Suc­cess of ‘Ugly Girls’ web cam­paign

Egham: Fem­i­nist stu­dents turn tweet to ad­van­tage

Egham News - - FRONT PAGE - by Eleanor Davis eleanor.davis@trin­i­tymir­

WHEN mem­bers of Royal Hol­loway, Univer­sity of London’s fem­i­nist group over­heard a boy call­ing them ‘The Ugly Girls Club’, they took the op­por­tu­nity to turn the slur into a vi­ral cam­paign of sol­i­dar­ity, span­ning the global Twit­ter­sphere.

“Our Fem­i­nist So­ci­ety com­mit­tee was run­ning a stall on con­sent at a Stu­dent Union club night,” said pres­i­dent, Natasha Bar­rett, 20. “We are used to cer­tain types of peo­ple mak­ing sim­i­lar com­ments about fem­i­nism – it comes as an oc­cu­pa­tional haz­ard – so we weren’t of­fended.

“How­ever, we did find it quite amus­ing so were jok­ing by send­ing pho­tos to each other us­ing it as a hash­tag, as we all feel quite proud to be part of stu­dent fem­i­nism.”

Us­ing the hash­tag #ug­ly­girlsclub, Twit­ter users of all gen­ders and na­tion­al­i­ties have claimed the slur as their own, post­ing pic­tures of their most ‘ugly’ faces on the in­ter­net in a mark of tongue-in-cheek com­rade­ship with the group.

“Ex and cur­rent mem­bers of the so­ci­ety caught on to the amuse­ment of the pho­tos and de­cided that, de­spite the irony, it por­trayed a very im­por­tant point against con­ven­tional beauty stan­dards and peo­ple be­ing judged purely on ap­pear­ance so de­cided to dis­play it as a small, light­hearted cam­paign.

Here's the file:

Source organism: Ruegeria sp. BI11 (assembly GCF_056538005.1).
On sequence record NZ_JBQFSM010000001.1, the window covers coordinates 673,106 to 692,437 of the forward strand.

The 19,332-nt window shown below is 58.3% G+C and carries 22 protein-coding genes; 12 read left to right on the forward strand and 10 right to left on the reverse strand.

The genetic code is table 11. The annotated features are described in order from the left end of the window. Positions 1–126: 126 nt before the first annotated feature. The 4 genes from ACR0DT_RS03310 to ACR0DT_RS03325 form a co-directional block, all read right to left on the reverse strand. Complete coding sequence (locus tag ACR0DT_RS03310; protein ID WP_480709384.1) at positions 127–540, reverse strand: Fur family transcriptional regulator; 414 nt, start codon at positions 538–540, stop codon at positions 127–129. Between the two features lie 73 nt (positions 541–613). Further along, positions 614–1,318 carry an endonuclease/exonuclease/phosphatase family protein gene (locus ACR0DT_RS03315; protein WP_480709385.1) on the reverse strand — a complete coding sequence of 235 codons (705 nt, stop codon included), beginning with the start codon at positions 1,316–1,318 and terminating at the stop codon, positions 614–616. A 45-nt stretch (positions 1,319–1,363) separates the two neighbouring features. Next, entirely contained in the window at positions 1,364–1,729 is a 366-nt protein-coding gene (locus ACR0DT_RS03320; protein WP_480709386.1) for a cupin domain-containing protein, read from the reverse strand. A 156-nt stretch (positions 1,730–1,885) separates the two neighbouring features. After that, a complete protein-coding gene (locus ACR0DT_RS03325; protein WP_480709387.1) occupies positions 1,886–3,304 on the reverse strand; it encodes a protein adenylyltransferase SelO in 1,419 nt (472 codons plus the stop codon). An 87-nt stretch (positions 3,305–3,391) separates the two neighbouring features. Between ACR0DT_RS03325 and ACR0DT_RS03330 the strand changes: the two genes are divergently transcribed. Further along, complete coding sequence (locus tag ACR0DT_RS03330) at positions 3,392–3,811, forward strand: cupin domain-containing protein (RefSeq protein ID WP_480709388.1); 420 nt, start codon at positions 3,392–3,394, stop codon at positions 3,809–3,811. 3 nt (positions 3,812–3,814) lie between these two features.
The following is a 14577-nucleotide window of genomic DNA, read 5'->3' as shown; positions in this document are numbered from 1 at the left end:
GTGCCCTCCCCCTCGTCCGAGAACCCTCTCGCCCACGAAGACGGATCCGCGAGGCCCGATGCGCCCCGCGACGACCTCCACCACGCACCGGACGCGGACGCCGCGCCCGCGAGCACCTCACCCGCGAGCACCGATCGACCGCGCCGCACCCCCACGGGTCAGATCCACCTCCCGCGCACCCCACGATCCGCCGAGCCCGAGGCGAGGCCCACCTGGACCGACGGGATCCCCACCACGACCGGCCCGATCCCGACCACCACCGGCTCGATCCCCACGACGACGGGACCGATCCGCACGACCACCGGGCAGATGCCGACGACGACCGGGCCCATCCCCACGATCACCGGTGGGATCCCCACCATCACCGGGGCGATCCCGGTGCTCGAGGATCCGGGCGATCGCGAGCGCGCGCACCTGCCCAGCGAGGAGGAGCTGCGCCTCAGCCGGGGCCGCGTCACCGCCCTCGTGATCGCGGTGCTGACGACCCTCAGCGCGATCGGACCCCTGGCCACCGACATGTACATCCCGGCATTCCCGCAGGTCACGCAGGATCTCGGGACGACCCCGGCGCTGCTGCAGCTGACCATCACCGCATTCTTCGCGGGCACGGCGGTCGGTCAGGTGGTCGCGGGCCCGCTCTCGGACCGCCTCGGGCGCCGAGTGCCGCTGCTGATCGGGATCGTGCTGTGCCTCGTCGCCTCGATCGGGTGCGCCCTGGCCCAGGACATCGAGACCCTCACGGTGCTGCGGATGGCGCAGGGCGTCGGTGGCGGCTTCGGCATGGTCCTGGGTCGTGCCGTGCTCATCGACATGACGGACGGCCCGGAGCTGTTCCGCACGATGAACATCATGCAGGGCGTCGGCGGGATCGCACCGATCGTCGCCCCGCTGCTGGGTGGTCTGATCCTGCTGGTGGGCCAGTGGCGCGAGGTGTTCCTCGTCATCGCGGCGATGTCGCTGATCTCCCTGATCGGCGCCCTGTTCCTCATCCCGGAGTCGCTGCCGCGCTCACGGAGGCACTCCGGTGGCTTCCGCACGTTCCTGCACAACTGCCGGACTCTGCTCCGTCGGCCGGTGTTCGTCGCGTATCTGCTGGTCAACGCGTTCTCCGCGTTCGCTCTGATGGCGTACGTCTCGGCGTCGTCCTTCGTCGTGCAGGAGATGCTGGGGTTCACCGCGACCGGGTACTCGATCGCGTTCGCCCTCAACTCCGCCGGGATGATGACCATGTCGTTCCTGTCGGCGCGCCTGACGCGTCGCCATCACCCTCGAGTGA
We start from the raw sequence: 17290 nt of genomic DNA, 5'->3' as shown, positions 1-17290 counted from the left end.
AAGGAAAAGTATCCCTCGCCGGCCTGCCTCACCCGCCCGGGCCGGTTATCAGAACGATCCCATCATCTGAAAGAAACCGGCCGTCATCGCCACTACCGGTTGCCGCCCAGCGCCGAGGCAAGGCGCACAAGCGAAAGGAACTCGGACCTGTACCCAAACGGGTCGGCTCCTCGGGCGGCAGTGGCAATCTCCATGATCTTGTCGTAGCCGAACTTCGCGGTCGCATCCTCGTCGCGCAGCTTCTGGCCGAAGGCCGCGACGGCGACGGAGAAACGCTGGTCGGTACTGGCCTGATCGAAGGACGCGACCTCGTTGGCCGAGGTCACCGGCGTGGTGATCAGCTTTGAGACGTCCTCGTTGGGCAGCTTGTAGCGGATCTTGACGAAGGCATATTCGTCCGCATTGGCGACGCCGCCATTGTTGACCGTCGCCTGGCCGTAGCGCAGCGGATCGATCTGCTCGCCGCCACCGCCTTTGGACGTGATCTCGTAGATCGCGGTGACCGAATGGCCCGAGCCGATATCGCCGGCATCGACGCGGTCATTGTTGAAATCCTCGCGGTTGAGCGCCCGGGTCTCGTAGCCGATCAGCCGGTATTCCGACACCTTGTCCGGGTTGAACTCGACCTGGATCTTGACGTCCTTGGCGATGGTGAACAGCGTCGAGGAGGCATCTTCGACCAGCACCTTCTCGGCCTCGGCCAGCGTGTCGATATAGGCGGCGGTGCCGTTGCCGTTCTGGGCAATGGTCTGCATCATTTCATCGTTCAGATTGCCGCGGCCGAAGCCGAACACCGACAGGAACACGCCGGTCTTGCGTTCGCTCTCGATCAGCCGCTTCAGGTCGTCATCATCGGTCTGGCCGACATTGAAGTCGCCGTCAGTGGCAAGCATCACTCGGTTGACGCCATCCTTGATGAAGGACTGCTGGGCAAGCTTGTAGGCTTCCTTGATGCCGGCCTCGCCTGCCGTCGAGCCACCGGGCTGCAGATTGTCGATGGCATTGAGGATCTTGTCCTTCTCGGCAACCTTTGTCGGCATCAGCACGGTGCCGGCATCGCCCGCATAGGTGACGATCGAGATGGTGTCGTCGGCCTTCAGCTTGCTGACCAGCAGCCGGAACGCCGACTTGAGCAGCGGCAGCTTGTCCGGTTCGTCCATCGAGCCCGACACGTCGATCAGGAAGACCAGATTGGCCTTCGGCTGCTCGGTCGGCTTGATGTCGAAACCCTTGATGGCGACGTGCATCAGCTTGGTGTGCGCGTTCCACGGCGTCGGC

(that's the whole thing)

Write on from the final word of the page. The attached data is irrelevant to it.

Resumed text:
“From here it just grew,” said the English stu­dent.

Fem­i­nist groups in univer­si­ties across the UK picked up the pace of the cam­paign, post­ing pic­tures from Ox­ford, Cam­bridge, the Univer­sity of Sur­rey, even­tu­ally snow­balling into univer­si­ties in Europe and as far away as Tai­wan and Aus­tralia.

De­spite re­ports that the com­ment prompted the group to change its name to The Ugly Girls Club, Natasha con­firmed that mem­bers are still go­ing by The Royal Hol­loway Fem­i­nist So­ci­ety.

More than a bit of fun and op­por­tu­nity to up­load a selfie, the stu­dents’ cam­paign has drawn on the power of so­cial me­dia in har­ness­ing opin­ion against in­tol­er­ance.

“The only rea­son mis­con­ceived stereo­types of fem­i­nists ex­ist is be­cause a lot of peo­ple are quick to search for ways to be­lit­tle and in­sult any move­ment that they feel threat­ened by, which peo­ple of­ten do purely down to a lack of knowl­edge and re­search into fem­i­nism and it’s def­i­ni­tion and aims,” Natasha added.

Dar­ren Pepe HI147533

Royal Hol­loway stu­dents Laura Lewis, Molly Coulthard, Natasha Bar­rett, ‘H’ Bev­er­ley and

Grace Kirkby say the vi­ral slur has worked to their ad­van­tage.

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